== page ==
I've had to become crafty about re-claiming idleness, because apparently, partners in child raising aren't too crazy about seeing their counterparts laze about, but I've found a couple of hidden corners. The first isn't too surprising: I joined a gym with a daycare. I'm not sure what it says about our society that it's cheaper to join a gym with daycare, than just to pay for daycare, but it is, at least in my neck of the woods. At my gym, a nice woman will my watch my two children in a clean and colorful play center for $1.50/hr. Yes, you read that correctly, and no, I don't live in New York. And while this nice woman (at least I hope she's nice, I'm choosing to believe she's nice) watches my children, I swim laps.
Let me be the first to tell you, I'm a crappy swimmer. I don't know how to breathe properly, and so I always feel like I'm drowning a little when swimming freestyle. When I do backstroke, I can't swim straight and swerve between the lane ropes like a fourteen-year-old driver. My breaststroke keeps me afloat but barely moving forward, and the elderly overtake me embarrassingly often. But swimming is a gestational goldmine. It's warm and womblike, soundless save the splashing of your own toes. And most importantly, all that leftover baby fat finally goes to good purpose: it keeps you afloat.
I've also taken over washing the dishes. The feminist in me is fairly mortified by this turn of events, because I am the cook in the house as well, and the fact that every night I do both the cooking and the cleaning up makes part of me want to scream and take to the street, burning bra in hand. But here's the thing: if I wash the dishes, he has to watch the kids. And if he's watching the kids, then I can let my mind rest and expand and ruminate. To draw it out, sometimes I don't even use the dishwasher. Let's keep that to ourselves, shall we?
That I should be using dishwashing as a creative outlet astounds me and yet I embrace it. I look forward to it. I love staring at the patch of mint outside my window and the cracked ceiling above my head. I love feeling the soft pine underfoot, sticky from the day's juice. There's a pair of crooked shelves to my left that someone mis-hung long ago. Maybe it was the Honorable Judge who lived in my house some time ago, the one who left town in disgrace, because his son slipped mercury into his teacher's coffee (true story). Maybe it was his widow. All I know is that sink holds stories along with the dishes and debris, and I want to stand there, every evening, listening. In fact, it's almost as good as drinking a martini in the afternoon.
But not quite.
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In one of John Gardner's books on fiction writing, he recounts how William Faulkner's wife (whose first name I am ashamed not to know, but refuse on principle to just Google it) used to harass her famous husband as he lazed around the porch, smoking and rocking in the rocking chair. She kept telling him to get back to work. His reply, if I recall, was, "I AM working."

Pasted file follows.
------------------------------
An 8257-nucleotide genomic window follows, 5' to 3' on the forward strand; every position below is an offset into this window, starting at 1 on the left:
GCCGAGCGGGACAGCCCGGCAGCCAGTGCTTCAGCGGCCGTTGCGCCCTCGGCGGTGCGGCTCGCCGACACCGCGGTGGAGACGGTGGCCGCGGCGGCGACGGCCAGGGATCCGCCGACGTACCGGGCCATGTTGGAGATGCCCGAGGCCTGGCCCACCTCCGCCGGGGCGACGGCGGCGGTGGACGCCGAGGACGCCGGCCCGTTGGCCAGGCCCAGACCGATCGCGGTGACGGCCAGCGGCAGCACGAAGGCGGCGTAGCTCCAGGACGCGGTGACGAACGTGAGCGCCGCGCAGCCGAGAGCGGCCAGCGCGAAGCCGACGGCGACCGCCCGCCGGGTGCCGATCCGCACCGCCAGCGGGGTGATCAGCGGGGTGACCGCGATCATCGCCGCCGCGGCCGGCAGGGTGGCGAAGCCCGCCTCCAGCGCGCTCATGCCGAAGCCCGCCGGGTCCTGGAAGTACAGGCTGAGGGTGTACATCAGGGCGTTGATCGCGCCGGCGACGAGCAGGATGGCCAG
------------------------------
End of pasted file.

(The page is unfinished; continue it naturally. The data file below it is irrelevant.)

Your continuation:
I admit to having always been suspicious of both Faulkner and this anecdote. Sure, writing requires down time, but it also requires maximum effort. It's the combination that kicks out writing worth a public airing, be it plays or anything else. In raising my kids, now eleven and seven, I find it easy to make space for either one of those two polar opposites (the lazing and the hands-on-keyboard writing). Finding time for both, even with both boys in school? That's harder.
Harder still: fitting in time for appropriately thorough research.
Hardest of all: on-site research. I have writer friends sans children who have decamped to foreign climes, distant cities, weird experiences, etc., and come home so full of ideas it's a wonder they don't burst. The number of parent-writers who can pull this off is itsy-bitsy small.
There. Now you know I'm a parent, 'cos I used the word itsy-bitsy in a grown-up sentence.
Has my writing improved since having children? Yes. Has it improved BECAUSE of having children? Frankly, I sincerely doubt it. Is it a question that needs a solid answer? No. Life is messy; solid ground and firm answers are fleeting.
Now, I really must stop writing this...I have to go clean the house (with my kids, hah!), and then it'll be time to play with them, feed them, and find an hour in the afternoon to send a play to some poor unsuspecting literary manager. Who is probably single and twenty-three years old.
Cheers to one and all - M.R.
Loved "hearing" your voice. Full of good stuff, as you always were full of good stuff. ;o)
As I often tell myself and others, we gotta just keep on keepin' on. xoxo
I'm not a playwright, but I needed that. Thanks for sharing.
Thanks for taking the time to write this for us when you could have spent the time doing somethingnice and much needed for yourself. It was generous of you. And so great to see the parent/playwright experience discussed not only in your brave and honest essay but all of the commentsfollowing, too. There are a lot of us struggling with versions of this reality. (I''m a playwright and my daughter is a year and 1/2.) But I feel like a much richer person and artist since becoming a parent, although, yes, maybe not quite as productive. Have to run now and try and get a couple of pages written while I can still keep my eyes open... deadlines breathing down my neck and she'll be up at 6:30...
THANK YOU!!! And yes, yes, yes to the dishes. I do the same. My daughter is disabled, and so at 6 is still very much like a 2-year-old, and it hasn’t gotten better – it just keeps staying the same! While this stinks in many ways, I have had to learn how to make it write because the day isn’t going to come where she runs off to play with her friends or can just read on her own or whatever other kids do.